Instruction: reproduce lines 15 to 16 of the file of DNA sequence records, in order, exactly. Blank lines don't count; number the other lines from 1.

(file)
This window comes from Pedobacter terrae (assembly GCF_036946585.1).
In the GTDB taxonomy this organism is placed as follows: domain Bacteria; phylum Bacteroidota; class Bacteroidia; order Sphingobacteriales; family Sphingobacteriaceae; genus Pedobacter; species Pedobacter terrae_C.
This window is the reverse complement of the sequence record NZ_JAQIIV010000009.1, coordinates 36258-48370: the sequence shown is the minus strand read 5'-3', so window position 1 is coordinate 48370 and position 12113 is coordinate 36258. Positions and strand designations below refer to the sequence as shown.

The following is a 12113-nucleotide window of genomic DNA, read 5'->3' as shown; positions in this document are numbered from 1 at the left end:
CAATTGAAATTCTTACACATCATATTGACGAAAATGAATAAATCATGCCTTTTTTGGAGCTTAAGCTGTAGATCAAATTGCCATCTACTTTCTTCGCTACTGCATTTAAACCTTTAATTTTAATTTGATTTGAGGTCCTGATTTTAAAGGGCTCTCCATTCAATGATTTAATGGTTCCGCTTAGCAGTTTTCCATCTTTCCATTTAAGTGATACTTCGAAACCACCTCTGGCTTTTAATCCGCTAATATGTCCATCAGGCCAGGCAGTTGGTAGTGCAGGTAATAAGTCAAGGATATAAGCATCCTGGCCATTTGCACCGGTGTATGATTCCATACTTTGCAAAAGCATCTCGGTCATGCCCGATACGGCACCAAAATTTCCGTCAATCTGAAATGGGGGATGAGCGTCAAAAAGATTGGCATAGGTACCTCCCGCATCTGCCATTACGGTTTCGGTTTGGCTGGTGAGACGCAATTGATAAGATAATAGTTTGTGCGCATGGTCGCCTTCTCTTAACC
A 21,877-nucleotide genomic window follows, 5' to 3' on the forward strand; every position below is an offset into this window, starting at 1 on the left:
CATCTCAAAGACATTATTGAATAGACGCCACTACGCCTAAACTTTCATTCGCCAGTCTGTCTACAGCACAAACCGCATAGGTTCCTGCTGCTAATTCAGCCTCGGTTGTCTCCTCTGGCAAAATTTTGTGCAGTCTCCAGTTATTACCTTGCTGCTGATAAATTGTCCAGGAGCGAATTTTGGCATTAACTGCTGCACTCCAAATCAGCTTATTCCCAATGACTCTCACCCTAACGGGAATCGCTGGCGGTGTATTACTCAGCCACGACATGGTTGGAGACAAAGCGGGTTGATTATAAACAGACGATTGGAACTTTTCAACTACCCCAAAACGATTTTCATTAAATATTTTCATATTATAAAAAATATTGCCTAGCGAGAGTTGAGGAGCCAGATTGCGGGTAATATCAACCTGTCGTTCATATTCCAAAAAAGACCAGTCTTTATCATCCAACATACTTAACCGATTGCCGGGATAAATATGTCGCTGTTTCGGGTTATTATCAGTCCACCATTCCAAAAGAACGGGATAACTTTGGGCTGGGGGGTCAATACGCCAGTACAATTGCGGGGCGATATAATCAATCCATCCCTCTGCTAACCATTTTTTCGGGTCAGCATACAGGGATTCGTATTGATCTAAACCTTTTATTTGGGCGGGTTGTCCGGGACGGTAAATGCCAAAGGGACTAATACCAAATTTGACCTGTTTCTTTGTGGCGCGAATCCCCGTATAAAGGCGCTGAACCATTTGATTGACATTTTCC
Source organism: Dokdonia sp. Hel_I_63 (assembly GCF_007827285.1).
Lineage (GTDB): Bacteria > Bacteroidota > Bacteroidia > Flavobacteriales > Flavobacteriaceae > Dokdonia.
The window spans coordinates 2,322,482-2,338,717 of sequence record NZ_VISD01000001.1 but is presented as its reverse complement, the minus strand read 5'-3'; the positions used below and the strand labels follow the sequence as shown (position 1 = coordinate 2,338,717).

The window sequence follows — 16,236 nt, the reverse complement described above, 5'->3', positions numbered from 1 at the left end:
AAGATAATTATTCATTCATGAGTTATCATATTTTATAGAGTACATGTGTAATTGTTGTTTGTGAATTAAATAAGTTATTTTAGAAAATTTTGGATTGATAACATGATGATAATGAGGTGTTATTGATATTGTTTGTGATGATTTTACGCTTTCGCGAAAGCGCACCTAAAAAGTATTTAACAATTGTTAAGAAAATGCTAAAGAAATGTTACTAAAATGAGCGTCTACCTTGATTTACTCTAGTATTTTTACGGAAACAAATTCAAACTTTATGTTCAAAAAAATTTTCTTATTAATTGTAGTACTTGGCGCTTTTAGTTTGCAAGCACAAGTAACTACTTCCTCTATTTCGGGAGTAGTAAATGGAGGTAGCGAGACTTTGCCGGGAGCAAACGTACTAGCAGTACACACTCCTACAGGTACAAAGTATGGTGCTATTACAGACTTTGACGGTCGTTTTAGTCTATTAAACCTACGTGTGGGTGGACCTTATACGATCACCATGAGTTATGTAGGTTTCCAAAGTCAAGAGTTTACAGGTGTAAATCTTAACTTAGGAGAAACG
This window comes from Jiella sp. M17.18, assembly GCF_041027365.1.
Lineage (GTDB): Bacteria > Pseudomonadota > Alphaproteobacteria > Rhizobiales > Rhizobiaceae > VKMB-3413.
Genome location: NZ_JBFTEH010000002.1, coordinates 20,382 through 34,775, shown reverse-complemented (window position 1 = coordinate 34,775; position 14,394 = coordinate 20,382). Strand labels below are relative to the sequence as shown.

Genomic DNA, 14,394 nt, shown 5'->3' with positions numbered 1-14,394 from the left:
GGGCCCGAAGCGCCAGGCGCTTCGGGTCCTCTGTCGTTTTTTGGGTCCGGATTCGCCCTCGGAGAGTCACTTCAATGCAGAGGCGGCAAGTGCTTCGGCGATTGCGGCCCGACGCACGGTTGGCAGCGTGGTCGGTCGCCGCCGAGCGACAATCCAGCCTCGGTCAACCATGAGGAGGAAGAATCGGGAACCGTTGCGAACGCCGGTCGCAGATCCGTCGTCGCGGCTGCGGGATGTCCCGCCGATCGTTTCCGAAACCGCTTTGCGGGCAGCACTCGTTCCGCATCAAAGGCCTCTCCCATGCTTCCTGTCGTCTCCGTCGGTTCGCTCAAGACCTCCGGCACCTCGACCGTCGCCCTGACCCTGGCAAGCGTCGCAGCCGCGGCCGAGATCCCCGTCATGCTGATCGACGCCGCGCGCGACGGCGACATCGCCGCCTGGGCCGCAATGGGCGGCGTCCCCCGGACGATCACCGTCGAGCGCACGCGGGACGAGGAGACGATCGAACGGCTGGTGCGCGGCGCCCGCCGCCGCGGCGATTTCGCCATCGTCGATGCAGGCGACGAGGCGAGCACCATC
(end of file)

Genome location: NZ_JBFTEH010000002.1, coordinates 20,382 through 34,775, shown reverse-complemented (window position 1 = coordinate 34,775; position 14,394 = coordinate 20,382). Strand labels below are relative to the sequence as shown.

Genomic DNA, 14,394 nt, shown 5'->3' with positions numbered 1-14,394 from the left: